Nearly fifty years ago, a British pop group launched a song entitled, “He ain’t heavy he’s my brother…” a notion that Yidden have held sacrosanct from their very inception dating back to Avraham Avinu and his dedication to his wayward nephew Lot. Since then, the hallmark of the Jewish People has remained their unspoken yet tangible camaraderie for one another. Our history is laden with legendary tales of self-sacrifice and selflessness… not to mention the thousands of untold stories that play themselves out week-in and week-out in Jewish communities the world over.
Our family received an truly inspiring book entitled, “Emunah with Love and Chicken Soup” which will surely warm one up on a cold wintry night. A tribute to the late Rebbetzin Henny Machlis, the book’s five-hundred pages are dedicated to this Brooklyn native’s extreme degree of dedication to the well-being of every Jew – every human, really – who merited to know her and her illustrious family. Each Shabbas, as the book enumerates, the family hosted well-over 100 guests from every walk and stripe in their less-than-lavish Yerushalayim apartment. Not just the interesting personalities that one enjoys hosting but many, many undesirable guests who had nowhere else to call home and no one else to call family.
One guest by the name of Oren suffered from a mental-illness that rendered him a volatile and unpredictable persona (at best). Nevertheless, “Henny always treated Oren with endless patience and love….She had a lot of things going on in her life, but Oren could be here for hours talking to her, and she always made him feel important and loved. Not all people need food, but all people need love – love and attention and someone to listen to them …” (emphasis supplied).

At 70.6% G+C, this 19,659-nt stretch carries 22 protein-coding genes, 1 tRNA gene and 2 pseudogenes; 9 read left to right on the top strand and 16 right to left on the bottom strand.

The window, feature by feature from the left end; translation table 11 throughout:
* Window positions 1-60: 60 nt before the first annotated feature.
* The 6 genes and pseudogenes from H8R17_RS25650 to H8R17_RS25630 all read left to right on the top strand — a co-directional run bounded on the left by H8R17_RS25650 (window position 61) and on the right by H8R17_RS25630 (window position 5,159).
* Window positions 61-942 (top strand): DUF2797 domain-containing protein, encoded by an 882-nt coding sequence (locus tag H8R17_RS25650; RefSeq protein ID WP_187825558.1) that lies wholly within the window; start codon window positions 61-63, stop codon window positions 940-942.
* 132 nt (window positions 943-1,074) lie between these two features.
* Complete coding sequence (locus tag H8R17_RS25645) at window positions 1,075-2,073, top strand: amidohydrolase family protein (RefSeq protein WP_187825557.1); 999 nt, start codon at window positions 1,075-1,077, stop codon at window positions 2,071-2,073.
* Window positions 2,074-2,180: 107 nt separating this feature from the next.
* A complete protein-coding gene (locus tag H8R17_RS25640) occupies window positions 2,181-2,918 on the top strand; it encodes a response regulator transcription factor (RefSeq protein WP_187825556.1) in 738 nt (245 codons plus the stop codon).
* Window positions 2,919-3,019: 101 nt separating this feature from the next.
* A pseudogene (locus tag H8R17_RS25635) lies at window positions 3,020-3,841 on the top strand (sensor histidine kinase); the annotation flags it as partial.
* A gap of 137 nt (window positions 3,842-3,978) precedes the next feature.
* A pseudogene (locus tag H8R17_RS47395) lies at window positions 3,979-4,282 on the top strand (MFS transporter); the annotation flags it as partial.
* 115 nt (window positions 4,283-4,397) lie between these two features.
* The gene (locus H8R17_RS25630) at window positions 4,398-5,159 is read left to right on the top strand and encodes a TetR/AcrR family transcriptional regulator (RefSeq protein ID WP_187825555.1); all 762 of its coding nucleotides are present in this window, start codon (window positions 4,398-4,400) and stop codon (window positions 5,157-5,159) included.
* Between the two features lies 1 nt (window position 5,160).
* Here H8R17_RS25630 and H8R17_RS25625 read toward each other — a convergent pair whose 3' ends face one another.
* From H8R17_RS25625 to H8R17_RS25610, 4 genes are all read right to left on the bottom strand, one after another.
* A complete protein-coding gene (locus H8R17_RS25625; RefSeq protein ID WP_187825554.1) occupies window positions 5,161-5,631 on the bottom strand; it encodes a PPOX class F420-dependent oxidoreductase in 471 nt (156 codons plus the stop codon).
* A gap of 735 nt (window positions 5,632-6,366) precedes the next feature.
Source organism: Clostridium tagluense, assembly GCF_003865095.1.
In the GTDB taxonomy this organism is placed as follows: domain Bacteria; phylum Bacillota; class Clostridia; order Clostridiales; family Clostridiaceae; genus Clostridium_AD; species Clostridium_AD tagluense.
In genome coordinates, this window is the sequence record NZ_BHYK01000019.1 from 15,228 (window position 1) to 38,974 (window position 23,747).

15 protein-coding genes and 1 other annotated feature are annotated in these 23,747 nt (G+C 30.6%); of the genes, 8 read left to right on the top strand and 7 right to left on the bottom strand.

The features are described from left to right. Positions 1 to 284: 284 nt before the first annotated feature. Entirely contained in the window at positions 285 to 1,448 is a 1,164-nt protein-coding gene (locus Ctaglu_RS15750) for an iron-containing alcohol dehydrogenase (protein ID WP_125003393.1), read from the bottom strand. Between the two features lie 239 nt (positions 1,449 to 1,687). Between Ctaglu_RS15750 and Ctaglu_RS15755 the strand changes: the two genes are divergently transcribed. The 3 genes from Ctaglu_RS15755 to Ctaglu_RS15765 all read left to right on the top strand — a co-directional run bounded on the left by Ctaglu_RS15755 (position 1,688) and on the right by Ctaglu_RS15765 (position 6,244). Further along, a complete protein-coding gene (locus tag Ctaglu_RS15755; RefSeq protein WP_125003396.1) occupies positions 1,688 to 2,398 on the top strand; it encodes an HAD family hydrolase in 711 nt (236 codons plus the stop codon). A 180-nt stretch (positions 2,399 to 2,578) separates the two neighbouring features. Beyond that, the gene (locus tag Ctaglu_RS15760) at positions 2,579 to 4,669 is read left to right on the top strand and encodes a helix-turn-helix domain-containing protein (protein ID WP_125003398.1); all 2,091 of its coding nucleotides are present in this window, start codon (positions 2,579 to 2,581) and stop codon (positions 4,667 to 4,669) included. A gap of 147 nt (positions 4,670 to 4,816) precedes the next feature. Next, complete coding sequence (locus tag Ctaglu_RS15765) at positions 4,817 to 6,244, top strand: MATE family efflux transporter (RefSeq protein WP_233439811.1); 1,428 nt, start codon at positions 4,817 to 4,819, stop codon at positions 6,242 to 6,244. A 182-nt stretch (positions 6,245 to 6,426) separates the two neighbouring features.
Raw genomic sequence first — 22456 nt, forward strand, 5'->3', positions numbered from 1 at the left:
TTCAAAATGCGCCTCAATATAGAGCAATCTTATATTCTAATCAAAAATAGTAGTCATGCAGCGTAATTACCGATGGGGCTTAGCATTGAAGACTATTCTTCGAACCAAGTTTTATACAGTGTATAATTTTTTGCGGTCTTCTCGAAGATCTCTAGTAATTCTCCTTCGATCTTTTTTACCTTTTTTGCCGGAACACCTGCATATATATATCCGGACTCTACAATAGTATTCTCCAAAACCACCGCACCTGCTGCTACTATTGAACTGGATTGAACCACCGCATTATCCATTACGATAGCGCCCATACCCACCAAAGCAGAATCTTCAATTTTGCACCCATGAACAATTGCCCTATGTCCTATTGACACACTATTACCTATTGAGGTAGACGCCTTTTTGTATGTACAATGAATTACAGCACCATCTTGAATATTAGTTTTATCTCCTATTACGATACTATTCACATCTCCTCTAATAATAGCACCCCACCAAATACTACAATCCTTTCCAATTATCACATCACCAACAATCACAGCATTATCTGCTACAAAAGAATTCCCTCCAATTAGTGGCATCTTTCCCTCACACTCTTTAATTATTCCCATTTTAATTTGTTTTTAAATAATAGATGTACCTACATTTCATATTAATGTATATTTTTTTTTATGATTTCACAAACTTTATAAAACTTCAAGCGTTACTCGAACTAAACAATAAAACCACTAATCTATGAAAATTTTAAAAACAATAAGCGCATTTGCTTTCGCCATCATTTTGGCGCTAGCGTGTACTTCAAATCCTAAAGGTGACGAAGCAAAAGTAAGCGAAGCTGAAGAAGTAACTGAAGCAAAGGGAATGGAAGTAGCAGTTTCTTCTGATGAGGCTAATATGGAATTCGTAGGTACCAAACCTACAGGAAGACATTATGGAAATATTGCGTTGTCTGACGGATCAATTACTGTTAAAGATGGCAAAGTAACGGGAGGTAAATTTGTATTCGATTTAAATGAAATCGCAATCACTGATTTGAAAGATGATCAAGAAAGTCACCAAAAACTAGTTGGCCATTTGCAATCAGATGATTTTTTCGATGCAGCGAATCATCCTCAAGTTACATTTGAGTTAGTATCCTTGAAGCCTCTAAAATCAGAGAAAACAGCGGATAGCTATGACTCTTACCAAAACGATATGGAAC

“And it came to pass on the third day, when they were in pain, that two of Jacob’s sons, Shimon and Levi, Dinah’s brothers, each took his sword and they came upon the city …” (34:25).
At this juncture of the Chumash, aren’t we well-versed in Ya’akov’s family tree. Of course Shimon and Levi are Dinah’s brothers. They share the same father. It’s not like they’re second-cousins three-times removed. In response to this question, Rashi explains, “Because they risked themselves for her they are referred to as ‘her brothers.’”
True brotherhood – in the Torah sense of the word – goes beyond biological realities and shared upbringings. It is an emotional and psychological kinship that is honed through one’s thoughtfulness and actions on behalf of their fellow Yidden. That is ultimately the true benchmark of one’s depth of character and something for each of us to strive to achieve. For “not all people need food, but all people need love – love and attention and someone to listen to them.”